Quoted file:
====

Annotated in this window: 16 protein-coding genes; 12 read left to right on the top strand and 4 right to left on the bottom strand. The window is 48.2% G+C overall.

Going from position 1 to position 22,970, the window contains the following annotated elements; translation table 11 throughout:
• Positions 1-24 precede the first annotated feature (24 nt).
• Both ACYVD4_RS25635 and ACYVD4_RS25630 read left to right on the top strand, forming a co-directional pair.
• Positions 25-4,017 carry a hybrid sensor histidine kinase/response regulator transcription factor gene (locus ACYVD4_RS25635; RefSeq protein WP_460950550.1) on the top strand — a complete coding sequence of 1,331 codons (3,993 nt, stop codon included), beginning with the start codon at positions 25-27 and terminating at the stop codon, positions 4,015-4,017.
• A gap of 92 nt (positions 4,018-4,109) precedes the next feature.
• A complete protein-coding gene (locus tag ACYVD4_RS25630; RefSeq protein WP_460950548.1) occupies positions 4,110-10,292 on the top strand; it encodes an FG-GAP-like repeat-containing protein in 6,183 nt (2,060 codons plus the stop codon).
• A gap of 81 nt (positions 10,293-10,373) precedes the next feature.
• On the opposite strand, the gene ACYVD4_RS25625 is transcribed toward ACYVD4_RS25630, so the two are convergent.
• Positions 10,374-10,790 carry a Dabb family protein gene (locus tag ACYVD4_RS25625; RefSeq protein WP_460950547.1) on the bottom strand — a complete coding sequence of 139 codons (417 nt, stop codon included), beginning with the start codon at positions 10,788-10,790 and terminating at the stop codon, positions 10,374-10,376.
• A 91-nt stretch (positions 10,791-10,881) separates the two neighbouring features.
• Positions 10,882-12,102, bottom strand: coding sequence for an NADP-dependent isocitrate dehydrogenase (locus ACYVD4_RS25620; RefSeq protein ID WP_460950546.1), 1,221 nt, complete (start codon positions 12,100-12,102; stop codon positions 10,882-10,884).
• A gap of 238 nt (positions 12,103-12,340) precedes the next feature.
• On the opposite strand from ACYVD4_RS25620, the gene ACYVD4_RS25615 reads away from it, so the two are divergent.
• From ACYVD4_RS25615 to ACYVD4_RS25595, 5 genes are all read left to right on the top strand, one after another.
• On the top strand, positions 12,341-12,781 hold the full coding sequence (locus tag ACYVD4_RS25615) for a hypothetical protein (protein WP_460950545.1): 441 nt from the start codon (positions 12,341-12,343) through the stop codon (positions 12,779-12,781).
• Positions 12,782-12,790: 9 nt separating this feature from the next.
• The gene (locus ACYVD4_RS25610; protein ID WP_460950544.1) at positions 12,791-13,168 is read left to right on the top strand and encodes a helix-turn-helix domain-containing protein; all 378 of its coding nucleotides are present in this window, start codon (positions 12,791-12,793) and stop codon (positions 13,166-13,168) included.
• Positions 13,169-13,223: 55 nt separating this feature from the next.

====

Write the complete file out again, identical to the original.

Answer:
Annotated in this window: 16 protein-coding genes; 12 read left to right on the top strand and 4 right to left on the bottom strand. The window is 48.2% G+C overall.

Going from position 1 to position 22,970, the window contains the following annotated elements; translation table 11 throughout:
• Positions 1-24 precede the first annotated feature (24 nt).
• Both ACYVD4_RS25635 and ACYVD4_RS25630 read left to right on the top strand, forming a co-directional pair.
• Positions 25-4,017 carry a hybrid sensor histidine kinase/response regulator transcription factor gene (locus ACYVD4_RS25635; RefSeq protein WP_460950550.1) on the top strand — a complete coding sequence of 1,331 codons (3,993 nt, stop codon included), beginning with the start codon at positions 25-27 and terminating at the stop codon, positions 4,015-4,017.
• A gap of 92 nt (positions 4,018-4,109) precedes the next feature.
• A complete protein-coding gene (locus tag ACYVD4_RS25630; RefSeq protein WP_460950548.1) occupies positions 4,110-10,292 on the top strand; it encodes an FG-GAP-like repeat-containing protein in 6,183 nt (2,060 codons plus the stop codon).
• A gap of 81 nt (positions 10,293-10,373) precedes the next feature.
• On the opposite strand, the gene ACYVD4_RS25625 is transcribed toward ACYVD4_RS25630, so the two are convergent.
• Positions 10,374-10,790 carry a Dabb family protein gene (locus tag ACYVD4_RS25625; RefSeq protein WP_460950547.1) on the bottom strand — a complete coding sequence of 139 codons (417 nt, stop codon included), beginning with the start codon at positions 10,788-10,790 and terminating at the stop codon, positions 10,374-10,376.
• A 91-nt stretch (positions 10,791-10,881) separates the two neighbouring features.
• Positions 10,882-12,102, bottom strand: coding sequence for an NADP-dependent isocitrate dehydrogenase (locus ACYVD4_RS25620; RefSeq protein ID WP_460950546.1), 1,221 nt, complete (start codon positions 12,100-12,102; stop codon positions 10,882-10,884).
• A gap of 238 nt (positions 12,103-12,340) precedes the next feature.
• On the opposite strand from ACYVD4_RS25620, the gene ACYVD4_RS25615 reads away from it, so the two are divergent.
• From ACYVD4_RS25615 to ACYVD4_RS25595, 5 genes are all read left to right on the top strand, one after another.
• On the top strand, positions 12,341-12,781 hold the full coding sequence (locus tag ACYVD4_RS25615) for a hypothetical protein (protein WP_460950545.1): 441 nt from the start codon (positions 12,341-12,343) through the stop codon (positions 12,779-12,781).
• Positions 12,782-12,790: 9 nt separating this feature from the next.
• The gene (locus ACYVD4_RS25610; protein ID WP_460950544.1) at positions 12,791-13,168 is read left to right on the top strand and encodes a helix-turn-helix domain-containing protein; all 378 of its coding nucleotides are present in this window, start codon (positions 12,791-12,793) and stop codon (positions 13,166-13,168) included.
• Positions 13,169-13,223: 55 nt separating this feature from the next.